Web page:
The $1 First-Class Stamp

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The U.S Postal Service, plagued by losses that may force it to curtail service, and could make it miss some payments to retirement health plans, may want to increase the price of a first-class stamp to $1. The price rose one penny to 46 cents recently, which will put almost no dent in the USPS deficit.

The Post Office currently loses about $5 billion a quarter. Mail volume continues to drop, beset by e-mail, the electronic delivery of large files and competition from FedEx Corp. (NYSE: FDX) and United Parcel Service Inc. (NYSE: UPS). There is no agreement among those in Congress who oversee the service about how to improve its financial trouble. Among those things discussed are the layoffs of tens of thousands of workers, the shuttering of hundreds of Post Office locations, the elimination of Saturday delivery and a drop in the numbers of deliveries a week in rural areas.

Each of the proposed solutions to the Post Office’s problems assumes the cuts are absolutely necessary, which may be true. But Americans do not have an inalienable right to low postage rates. There is nothing sacrosanct about a 46-cent stamp price level. By some estimates, more than 20 billion first-class stamps are printed each year. An increase in the price of a first-class stamp to $1 would certainly close the service’s deficit.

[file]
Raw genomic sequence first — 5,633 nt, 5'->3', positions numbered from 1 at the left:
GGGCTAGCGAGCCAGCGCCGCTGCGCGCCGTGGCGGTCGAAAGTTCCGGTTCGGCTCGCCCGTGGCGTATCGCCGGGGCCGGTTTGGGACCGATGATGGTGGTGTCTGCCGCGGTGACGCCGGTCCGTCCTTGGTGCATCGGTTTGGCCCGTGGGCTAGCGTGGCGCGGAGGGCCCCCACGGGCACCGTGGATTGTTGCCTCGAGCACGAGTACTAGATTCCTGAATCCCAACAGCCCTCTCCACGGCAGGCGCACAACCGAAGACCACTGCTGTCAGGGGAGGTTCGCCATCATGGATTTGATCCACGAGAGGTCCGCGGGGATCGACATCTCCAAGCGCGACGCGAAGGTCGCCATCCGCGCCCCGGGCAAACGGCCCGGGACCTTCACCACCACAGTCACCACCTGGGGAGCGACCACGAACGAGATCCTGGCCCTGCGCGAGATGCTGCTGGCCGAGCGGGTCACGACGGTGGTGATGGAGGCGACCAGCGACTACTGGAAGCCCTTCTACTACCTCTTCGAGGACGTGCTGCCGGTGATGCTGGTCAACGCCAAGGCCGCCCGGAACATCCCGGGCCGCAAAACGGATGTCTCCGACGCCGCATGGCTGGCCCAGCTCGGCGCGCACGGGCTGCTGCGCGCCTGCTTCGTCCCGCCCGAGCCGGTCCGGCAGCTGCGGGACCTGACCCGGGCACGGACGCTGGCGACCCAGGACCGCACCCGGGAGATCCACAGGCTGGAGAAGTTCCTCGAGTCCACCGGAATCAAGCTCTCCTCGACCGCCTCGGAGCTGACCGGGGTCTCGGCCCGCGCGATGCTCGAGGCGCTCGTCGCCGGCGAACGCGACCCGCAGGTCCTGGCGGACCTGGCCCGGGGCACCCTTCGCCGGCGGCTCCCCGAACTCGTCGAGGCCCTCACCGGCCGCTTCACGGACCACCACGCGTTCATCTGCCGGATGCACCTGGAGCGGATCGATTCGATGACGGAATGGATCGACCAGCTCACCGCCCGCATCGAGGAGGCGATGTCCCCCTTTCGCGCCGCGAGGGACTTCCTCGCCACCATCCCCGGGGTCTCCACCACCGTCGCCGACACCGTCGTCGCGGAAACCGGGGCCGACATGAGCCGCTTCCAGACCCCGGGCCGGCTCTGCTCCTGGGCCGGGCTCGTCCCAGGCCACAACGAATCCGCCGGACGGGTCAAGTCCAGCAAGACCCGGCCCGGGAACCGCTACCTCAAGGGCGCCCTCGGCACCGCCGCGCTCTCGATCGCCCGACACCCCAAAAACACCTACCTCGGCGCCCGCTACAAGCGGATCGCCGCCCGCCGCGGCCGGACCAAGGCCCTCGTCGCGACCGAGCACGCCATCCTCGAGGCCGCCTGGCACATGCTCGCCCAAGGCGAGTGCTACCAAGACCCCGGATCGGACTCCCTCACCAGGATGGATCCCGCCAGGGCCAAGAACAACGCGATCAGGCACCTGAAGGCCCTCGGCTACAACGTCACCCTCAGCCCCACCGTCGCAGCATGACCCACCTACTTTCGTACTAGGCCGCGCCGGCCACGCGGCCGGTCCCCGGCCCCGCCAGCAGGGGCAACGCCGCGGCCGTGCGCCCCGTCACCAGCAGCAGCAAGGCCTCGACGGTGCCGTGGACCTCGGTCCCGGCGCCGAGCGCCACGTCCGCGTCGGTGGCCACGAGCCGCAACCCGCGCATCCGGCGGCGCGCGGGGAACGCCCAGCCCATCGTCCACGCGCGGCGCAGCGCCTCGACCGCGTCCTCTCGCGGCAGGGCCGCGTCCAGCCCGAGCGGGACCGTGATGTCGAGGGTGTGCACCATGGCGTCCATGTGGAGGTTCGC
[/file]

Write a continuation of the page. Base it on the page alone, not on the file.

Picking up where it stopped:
The argument, at least the primary one, against raising the prices of all forms of mail service is that businesses that mail large numbers of pieces would have margins crushed. But companies that send out catalogues, magazines and other bulk mail do not send those items first-class. Their rates do not have to be affected.

The notion that the Post Office must cut its way to success has a great deal of support, simply based on the number of Post Offices in tiny towns and hamlets. Members of Congress who have many of those offices in their districts do not want them closed, so the debate about which locations should be maintained could go on indefinitely.

Or, the Post Office could get the necessary approval to double the price of a first-class stamp, or raise it even more. Consumers would face the same inflation that occasionally comes with food or gas prices. Too bad and tough luck. The Post Office needs the money.

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